The sharp fall in joblessness during the late 80s was in large part due to low productivity growth and the so-called "Lawson Boom". The Tories over-stimulated the economy, and assumed they'd raised the potential growth rate of the economy. However, productivity weakened in 1988-89. Inflation rose, so they hiked rates and this led to the 1990s recession.
The 1997 drop in unemployment appears to have been linked to a rise in consumer spending in 1996-97. At least that's what I assumed. St Louis Fred is a good tool to chart the similarities of employment growth and consumer spending.
I found that the rise in unemployment (Shock C) wasn't necessarily due to weak economic growth. It was more likely due to an increase in the number of people of working age who were briefly unable to find work. This could be to do with immigration or something else.
As for Shock D, things are a little complicated. The financial crash probably lowered trend growth from about 2.7% to about 2%. It's effectively punched a permanent hole in the economy's productive capacity. By 2013-14, inflation was falling, forward guidance was introduced and the economy was improving but it was only when growth crossed the 2% level that we started to see unemployment falling substantially.Delete
The 3.1% growth seen in 2014 would have probably meant fairly steady unemployment in the pre-2008 era. However, because of weaker trend growth, that's probably enough to constitute a boom nowadays, hence the sharp fall in unemployment in 2014. Like to know what you think.
Thanks for the information.Delete
I did notice that the post-crisis growth in the UK has been associated with falling productivity in the various analysis -- effectively a lot more people employed producing only a little more output.
When you mentioned immigration it made me think that adding several countries to the EU in 2004 may be behind the rise in unemployment for shock C. Poland (for example) had a fairly high unemployment rate at the time and the 2004 enlargement might have lead to some "averaging effect" across the labor market.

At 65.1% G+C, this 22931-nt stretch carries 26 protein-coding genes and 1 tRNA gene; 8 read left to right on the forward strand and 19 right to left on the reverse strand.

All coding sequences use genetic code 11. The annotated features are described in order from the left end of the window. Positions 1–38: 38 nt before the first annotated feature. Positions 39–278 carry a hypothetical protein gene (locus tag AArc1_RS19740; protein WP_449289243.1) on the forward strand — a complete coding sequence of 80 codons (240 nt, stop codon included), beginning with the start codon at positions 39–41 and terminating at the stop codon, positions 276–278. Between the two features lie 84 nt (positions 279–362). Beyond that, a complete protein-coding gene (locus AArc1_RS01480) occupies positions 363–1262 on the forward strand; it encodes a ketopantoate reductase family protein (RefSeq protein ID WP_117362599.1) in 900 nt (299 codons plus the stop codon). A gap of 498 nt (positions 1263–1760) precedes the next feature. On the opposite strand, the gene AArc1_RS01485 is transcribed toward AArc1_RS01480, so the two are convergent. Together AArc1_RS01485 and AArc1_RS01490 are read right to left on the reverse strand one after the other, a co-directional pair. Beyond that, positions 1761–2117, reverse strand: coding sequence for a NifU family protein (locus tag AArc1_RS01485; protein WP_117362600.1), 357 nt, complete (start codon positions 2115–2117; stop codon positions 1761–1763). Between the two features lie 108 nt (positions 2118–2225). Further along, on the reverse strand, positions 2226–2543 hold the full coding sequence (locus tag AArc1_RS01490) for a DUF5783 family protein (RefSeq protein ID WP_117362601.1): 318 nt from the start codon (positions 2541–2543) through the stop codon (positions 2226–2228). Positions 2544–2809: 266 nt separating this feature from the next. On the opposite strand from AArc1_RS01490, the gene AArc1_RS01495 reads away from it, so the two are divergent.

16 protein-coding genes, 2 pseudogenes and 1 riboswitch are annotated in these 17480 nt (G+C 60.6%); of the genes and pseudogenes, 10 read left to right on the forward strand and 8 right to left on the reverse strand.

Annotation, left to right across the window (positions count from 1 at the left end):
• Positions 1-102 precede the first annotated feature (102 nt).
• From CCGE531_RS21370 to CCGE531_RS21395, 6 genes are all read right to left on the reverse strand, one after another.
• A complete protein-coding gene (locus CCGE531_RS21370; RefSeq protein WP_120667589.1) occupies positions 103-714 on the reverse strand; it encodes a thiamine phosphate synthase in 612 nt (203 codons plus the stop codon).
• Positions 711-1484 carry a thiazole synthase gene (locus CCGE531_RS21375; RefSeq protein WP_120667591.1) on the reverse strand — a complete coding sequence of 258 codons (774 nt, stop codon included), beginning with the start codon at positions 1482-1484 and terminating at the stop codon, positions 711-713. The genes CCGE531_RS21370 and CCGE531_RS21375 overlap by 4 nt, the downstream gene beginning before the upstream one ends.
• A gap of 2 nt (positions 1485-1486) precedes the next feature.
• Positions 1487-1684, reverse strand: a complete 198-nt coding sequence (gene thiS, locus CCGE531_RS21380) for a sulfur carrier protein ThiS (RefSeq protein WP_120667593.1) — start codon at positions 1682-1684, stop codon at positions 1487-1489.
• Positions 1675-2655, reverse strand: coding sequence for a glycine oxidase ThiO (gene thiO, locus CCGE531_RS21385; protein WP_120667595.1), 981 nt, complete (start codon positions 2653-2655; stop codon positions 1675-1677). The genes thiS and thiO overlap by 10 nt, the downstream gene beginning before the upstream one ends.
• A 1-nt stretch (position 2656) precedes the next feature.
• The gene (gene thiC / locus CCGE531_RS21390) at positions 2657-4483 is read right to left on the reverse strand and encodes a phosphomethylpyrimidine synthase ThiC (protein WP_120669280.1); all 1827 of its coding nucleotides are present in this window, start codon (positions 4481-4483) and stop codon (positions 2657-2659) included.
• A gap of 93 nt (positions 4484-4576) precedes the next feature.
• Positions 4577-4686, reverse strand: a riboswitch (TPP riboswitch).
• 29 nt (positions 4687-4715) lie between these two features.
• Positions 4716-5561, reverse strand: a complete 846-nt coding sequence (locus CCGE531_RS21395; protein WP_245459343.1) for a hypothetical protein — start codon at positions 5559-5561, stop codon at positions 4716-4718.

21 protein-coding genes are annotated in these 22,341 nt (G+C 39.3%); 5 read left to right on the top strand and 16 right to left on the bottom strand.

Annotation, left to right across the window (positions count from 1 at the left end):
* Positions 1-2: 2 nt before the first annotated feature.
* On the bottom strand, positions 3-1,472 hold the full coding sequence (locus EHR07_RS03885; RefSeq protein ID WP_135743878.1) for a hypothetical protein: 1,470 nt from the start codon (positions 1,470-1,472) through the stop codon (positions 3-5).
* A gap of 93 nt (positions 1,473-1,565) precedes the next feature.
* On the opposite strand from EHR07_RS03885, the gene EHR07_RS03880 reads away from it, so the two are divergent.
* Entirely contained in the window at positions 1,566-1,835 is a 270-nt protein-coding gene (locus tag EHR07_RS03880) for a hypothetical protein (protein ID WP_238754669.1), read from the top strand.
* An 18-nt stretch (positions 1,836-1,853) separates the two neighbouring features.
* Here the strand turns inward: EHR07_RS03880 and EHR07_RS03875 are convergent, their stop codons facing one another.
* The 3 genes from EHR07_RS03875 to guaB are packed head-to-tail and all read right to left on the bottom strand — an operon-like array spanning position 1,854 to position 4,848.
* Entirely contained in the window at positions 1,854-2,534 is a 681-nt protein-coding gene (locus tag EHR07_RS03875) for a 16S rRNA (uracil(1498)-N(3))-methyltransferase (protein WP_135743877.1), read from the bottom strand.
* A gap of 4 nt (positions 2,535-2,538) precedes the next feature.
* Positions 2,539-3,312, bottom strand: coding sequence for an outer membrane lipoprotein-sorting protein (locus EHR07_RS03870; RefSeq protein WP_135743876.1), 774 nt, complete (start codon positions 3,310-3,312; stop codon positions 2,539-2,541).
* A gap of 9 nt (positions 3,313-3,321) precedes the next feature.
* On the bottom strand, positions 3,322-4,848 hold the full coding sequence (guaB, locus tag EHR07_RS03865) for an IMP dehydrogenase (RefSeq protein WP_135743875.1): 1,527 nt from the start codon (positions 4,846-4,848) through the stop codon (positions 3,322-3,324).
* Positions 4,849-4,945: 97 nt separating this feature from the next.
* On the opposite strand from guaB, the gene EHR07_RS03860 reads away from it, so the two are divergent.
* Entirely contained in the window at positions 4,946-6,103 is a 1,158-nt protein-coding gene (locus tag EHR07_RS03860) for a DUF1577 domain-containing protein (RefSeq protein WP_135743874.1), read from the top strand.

This is an interesting post. From my British perspective, I have a few comments.ReplyDelete
First, although you suggest global forces are mostly responsible for major shocks, the two largest unemployment peaks shown in your charts coincided with UK-specific events. The peak in the 1980s coincided with Margaret Thatcher’s monetarist experiment, while the peak in the early 1990s coincided with the UK’s membership of the ERM. This was the predecessor of the Euro. The UK pegged its currency at too high a rate and was forced to withdraw from this arrangement by the markets in September 1992.
These two events were amongst the most significant economic events of the second half of the 20th Century for the UK, as we are still dealing with their repercussions. The Scots have never forgiven Thatcher for monetarism, and this is still at the heart of the continued upsurge in support for Scottish independence. The ERM was the beginning of the end for Britain in the EU. It’s not an accident that the people who are old enough to have been adults in the early 1990s are noticeably more Euro sceptic than the younger segment of the population. The ERM – complete with high unemployment and interest rates which peaked at 15% - saved the UK from the Euro. It’s also why British economists, such as Wynne Godley, were at the forefront of criticism of the proposals for the Euro. Here is an article by him written the month after the UK left the ERM.
Second, you don’t suggest any shock around April 1999. This was when the UK introduced the national minimum wage, so you seem to be saying that the minimum wage didn’t cause any noticeable shock to the unemployment figures.
More generally, I am always surprised that the macroeconomics profession does not seem to have a master database of possible causes of economic shocks, so that an analyst in your position can easily identify what causes might have led to a specific effect in charts such as the ones you show here.
Hi Jamie, I was hoping you'd share your perspective.Delete
Let me take some time with this.